Did a friend call or text to check on you? Tell them what that means to you.

Whatever happens in your day, look for the reasons to show gratitude and thank everyone that does anything for you.

15. File Mission Reports

Lastly, the military sets a good example by writing things down. A mission report not only keeps everyone informed but also offers a detailed insight into why a mission was successful or not.

Your mission? Get a journal and start writing things down. No one else has to or even should read your words. It’s for you, your safe place.

I am a big fan of leather journals. You can click through to see my favorite one right now.

Make full use of your journal by keeping a record of your mental health. Write down the things that make life easier and the things that make it worse. Put into words how you feel and the things you want to say but probably shouldn’t. Keep a list of the good things that happen to you and the people you love and why. Refer to those lists on the bad days to remind you that life is worth living.

why you should journal

Yes, my fellow warriors, living with mental illness is a war. We do battle with bipolar, depression, etc., every second of every day.

In conclusion, winning is possible. I hope that at least one or two of the points mentioned here will help make your life just a little bit easier.

If you enjoyed this post, please share it on social media and with others that could benefit from it. I thank you in advance.

Keep fighting.

You can fight mental illness successfully. Learn 15 ways that you can improve your bipolar battle. | #bipolar #mentalillness #patientstory #depression #anxiety
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14 thoughts on “15 Great Ways to be Victorious in the Bipolar Battle

  1. I forgot to comment on this one! This is a great article and helps me better understand a few things going on in my bipolar relative. It’s also some strong perspective I need as my own life is in flux. Thanks for this, Friend! xxxxxxxxx

    1. Hi friend! You are so great about commenting. I read a lot of blogs but struggle with commenting because I don’t feel like I have anything of value to add. Thanks for your support and good example.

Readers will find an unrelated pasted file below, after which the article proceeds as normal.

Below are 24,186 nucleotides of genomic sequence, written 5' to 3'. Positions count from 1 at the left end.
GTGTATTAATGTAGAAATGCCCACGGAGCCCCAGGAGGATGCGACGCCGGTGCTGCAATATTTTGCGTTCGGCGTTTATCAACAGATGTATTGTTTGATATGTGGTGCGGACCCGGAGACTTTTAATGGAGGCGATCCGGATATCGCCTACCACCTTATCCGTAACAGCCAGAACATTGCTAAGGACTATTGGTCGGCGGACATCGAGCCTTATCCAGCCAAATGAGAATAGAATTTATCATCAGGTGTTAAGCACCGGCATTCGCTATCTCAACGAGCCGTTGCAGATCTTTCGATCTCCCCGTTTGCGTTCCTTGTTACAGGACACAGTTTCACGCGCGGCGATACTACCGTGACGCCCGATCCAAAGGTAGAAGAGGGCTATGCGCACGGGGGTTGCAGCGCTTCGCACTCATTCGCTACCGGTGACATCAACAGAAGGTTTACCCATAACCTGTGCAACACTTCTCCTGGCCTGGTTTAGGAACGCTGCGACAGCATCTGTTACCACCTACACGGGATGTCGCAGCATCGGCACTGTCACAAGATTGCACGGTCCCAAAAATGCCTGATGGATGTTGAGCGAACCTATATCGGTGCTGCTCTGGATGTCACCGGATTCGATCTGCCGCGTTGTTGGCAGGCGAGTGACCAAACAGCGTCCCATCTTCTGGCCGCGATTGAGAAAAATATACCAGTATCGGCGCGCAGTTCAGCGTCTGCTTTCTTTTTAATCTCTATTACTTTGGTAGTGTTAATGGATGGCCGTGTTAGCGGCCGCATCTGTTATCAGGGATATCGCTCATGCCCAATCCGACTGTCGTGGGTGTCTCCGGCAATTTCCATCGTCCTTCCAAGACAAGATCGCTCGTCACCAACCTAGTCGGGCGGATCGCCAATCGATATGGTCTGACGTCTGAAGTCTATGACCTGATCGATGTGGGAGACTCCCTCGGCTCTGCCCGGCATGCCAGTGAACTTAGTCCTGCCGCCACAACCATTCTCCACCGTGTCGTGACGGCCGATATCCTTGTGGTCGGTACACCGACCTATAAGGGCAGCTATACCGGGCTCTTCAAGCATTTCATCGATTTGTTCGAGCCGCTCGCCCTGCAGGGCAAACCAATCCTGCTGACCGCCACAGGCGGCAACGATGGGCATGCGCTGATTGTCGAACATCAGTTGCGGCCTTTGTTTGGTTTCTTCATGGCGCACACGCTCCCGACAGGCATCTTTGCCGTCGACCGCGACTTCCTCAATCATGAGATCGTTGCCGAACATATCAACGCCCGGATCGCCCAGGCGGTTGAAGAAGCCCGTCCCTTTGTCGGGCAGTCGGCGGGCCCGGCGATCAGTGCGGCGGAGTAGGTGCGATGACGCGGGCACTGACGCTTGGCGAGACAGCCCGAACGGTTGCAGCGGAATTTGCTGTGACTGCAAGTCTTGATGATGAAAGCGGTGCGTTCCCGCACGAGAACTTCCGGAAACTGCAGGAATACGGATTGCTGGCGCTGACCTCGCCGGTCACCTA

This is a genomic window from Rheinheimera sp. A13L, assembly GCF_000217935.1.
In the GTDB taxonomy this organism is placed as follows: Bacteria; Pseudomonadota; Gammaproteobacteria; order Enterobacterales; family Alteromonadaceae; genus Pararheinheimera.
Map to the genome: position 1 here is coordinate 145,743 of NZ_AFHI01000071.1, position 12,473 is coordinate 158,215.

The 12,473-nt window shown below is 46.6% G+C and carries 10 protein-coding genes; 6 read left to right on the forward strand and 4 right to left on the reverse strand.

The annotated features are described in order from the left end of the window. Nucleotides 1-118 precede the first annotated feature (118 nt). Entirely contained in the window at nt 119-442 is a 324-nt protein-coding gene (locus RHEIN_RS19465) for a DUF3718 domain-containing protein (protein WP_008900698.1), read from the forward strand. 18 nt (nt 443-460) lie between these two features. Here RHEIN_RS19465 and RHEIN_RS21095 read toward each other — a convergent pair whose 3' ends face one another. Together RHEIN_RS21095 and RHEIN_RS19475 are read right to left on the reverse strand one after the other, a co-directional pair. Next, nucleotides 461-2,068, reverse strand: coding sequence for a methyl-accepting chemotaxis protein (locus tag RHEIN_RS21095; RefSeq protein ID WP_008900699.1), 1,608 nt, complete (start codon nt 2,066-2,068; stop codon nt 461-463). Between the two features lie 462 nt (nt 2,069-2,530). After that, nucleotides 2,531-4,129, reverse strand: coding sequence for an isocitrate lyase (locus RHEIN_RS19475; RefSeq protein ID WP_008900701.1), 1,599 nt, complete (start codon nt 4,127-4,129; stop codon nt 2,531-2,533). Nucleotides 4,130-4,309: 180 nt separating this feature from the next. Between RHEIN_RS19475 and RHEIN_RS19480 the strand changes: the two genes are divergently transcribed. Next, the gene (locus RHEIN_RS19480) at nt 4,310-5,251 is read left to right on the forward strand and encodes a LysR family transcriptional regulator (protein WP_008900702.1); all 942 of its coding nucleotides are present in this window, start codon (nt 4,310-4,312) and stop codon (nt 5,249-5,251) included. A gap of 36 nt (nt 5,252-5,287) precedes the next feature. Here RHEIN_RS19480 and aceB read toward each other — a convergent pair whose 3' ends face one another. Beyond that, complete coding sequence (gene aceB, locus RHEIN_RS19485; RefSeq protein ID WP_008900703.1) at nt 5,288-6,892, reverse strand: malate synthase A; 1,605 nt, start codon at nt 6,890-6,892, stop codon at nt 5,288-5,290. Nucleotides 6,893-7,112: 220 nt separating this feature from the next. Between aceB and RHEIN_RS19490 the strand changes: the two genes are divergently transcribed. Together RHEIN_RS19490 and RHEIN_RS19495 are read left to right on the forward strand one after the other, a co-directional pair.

2. A truly excellent post my friend. I was diagnosed with bipolar in 2005 and then diagnosed with Asperger’s syndrome in 2008 – so to all those who say that doesn’t happen – l say Really?? Well it does, and it always makes me think of ‘When you are happy and your sad, smack your head!’

    Well done for bringing this taboo and stigma to public highlight. No, of course l don’t see the topic as taboo or stigma, but we both know – society does.

    Rory

    1. Rory, Parts of your comment cracked me up. Thank you for that. It just so happens that one of my best friends was diagnosed with Asperger’s first and then bipolar later, so you are not alone. Thanks for sharing my post with your followers. I look forward to reading more of your writing.

      1. Pleasure my friend – yes, it happens a lot, l used to get sick to the back teeth with people saying ‘You’re wrong! That doesn’t happen, you are either have one or the other!”

        Well be that as it may to them, it means something else to mine. Although, l do know that my Bipolar takes a secondary position to my other quirks ….except when it decides to take prime positioning for long periods and worse when the two collide!

        Once again, a great post.

  3. I knew very little about bipolar disorder until I read the book “My lovely wife in the psych ward.” I think the general public’s perception of the disorder is very skewed, and your site will help to dispel some of the myths. Great work!

  4. I love your blog and your ability to be so transparent. I also have a diagnosis of Bipolar I and GAD with OCD…so I understand how hard life can be, but it is totally possible. God Bless you and I pray healing over your life!

    1. Thank you so much. I believe more of us need to speak out to overcome some of the stigmas surrounding bipolar and other illnesses. May God bless you too and keep you going.